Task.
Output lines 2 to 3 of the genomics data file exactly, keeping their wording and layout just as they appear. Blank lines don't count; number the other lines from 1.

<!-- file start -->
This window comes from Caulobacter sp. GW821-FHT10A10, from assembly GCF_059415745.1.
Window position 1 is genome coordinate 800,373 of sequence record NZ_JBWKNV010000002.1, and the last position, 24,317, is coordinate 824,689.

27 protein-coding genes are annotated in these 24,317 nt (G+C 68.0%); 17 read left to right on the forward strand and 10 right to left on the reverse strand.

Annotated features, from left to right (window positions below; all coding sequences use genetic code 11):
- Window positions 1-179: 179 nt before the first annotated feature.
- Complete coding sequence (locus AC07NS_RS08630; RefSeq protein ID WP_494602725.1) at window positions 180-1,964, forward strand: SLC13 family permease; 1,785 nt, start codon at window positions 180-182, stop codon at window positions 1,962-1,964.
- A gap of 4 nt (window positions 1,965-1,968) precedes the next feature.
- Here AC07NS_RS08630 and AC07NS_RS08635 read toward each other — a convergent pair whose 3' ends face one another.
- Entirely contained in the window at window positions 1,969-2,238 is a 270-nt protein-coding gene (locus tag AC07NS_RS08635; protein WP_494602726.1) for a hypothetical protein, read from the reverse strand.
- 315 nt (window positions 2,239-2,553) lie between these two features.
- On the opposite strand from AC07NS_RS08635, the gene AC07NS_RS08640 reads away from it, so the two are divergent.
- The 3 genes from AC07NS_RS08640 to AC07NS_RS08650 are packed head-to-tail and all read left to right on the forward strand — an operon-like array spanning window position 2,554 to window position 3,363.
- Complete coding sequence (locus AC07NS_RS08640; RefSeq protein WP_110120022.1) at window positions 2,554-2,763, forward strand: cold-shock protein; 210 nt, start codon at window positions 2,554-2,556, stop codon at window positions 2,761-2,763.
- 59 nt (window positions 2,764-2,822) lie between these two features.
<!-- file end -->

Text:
Window position 1 is genome coordinate 800,373 of sequence record NZ_JBWKNV010000002.1, and the last position, 24,317, is coordinate 824,689.

27 protein-coding genes are annotated in these 24,317 nt (G+C 68.0%); 17 read left to right on the forward strand and 10 right to left on the reverse strand.